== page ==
Companies Aren’t Doing Black History Month Correctly

Myajah Wilson, Assistant Opinion Editor

For years, during Black History Month, companies have been trying to be inclusive and show their support to the black community. While their efforts are much appreciated, rather than being inclusive they’re being intrusive. 

As the years go by and the fight for racial equity has become a more common topic amongst all kinds of people, numerous companies have started to attempt to contribute to Black History Month. They’ll have posters/signs in their stores voicing their stance with the community and their admiration and respect for African-Americans.

While the intentions are there, some companies overdo it so much to the point where it comes off as ingenuine and almost laughable.

It is also clear that companies capitalize off of the month. This can be seen through the material that they promote. They throw some random things together with little to no care expecting people to buy it and make a profit simply because it’s Black History Month.

Take Bath and Body Works for example, an establishment I’m sure many adore. This year they came out with a Black History Month collection, but their execution was very questionable. For one, they’re not even new scents. They’re old scents with new packaging.

Now, the packaging is what really set me off. It was clear that there was minimal effort and the traditional African patterns that they attempted to use were downplayed and whitewashed by the addition of hearts and random squiggles. This came off as offensive. If they wanted to do something, they could have put in more effort and research to display this in a more accurate way.

In 2020 Barnes & Noble re-released classic books written by white authors and changed the covers of the famous white character to new black characters. Doing this, looking at what they did and thinking that it was okay was completely ignorant.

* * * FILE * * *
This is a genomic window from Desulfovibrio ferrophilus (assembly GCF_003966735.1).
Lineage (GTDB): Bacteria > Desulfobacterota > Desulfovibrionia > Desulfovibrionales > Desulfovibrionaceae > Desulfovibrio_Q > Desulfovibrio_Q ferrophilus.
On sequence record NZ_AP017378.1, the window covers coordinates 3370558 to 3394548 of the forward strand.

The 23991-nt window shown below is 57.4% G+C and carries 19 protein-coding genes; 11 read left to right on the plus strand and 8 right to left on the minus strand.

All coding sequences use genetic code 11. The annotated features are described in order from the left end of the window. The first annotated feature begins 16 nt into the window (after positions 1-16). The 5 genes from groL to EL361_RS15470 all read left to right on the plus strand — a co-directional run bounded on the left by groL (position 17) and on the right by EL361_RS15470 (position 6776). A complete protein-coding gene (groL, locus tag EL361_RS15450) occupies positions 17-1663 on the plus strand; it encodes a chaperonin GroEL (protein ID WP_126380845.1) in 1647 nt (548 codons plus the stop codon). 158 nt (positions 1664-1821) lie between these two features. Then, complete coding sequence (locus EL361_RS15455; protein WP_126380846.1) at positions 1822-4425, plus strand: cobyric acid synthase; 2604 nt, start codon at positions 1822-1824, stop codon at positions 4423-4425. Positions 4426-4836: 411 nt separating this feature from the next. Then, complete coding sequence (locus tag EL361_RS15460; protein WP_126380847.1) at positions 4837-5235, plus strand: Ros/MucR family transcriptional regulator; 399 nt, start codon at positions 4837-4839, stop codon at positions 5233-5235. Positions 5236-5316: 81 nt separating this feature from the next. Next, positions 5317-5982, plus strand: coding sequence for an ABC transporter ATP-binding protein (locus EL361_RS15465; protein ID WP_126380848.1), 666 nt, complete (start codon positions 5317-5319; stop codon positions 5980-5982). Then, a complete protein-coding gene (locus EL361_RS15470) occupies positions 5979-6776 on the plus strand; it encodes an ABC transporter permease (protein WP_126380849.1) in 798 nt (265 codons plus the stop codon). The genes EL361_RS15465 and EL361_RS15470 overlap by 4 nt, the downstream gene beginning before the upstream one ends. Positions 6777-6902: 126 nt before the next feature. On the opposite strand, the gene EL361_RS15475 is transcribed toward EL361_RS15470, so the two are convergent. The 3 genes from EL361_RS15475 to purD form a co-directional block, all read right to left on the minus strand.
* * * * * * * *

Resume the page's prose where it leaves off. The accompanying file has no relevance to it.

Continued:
Companies only recognize the struggle of the African-American community on a surface level. They say a few “heartfelt words of encouragement” or do a very small act, failing to truly acknowledge and grasp the depth and true struggle of the community

Some companies even do it not because of their genuinity, but because they feel an obligation to. If they don’t acknowledge Black History Month, they’re seen as unprogressive. So, their fear of being called out by the public is their drive to support the community, not their earnest desire to show their support. 

The importance of Black History Month is to educate people on historical African-American achievements as well as pay tribute to the Black culture.

But, why are we confining celebrating Black excellence to only one month? Not to mention, the shortest one. America decided to dedicate the shortest month to celebrating black history as a way to shut people up. Companies recognize African-Americans during the month, and never speak of it again, but the movement is much more than that.

This further proves that they’re only doing this to avoid getting “canceled.”

Something else that larger companies have been failing to do is getting black-owned businesses involved. It’s crucial to give black-owned businesses recognition, especially during a month dedicated to celebrating black success.

Considering this, it’s important to applaud Target’s contribution. On their website and in-store, they have a whole Black History Month collection of things from black-owned businesses. They even included students from HBCUs by having them create designs for different clothing pieces. This is a good representation of how things should be done.

I, for one, am tired of companies having no care when it comes to the material that they put out during Black History Month, and capitalizing off of it. To all the companies out there, do better, because frankly, it’s insulting.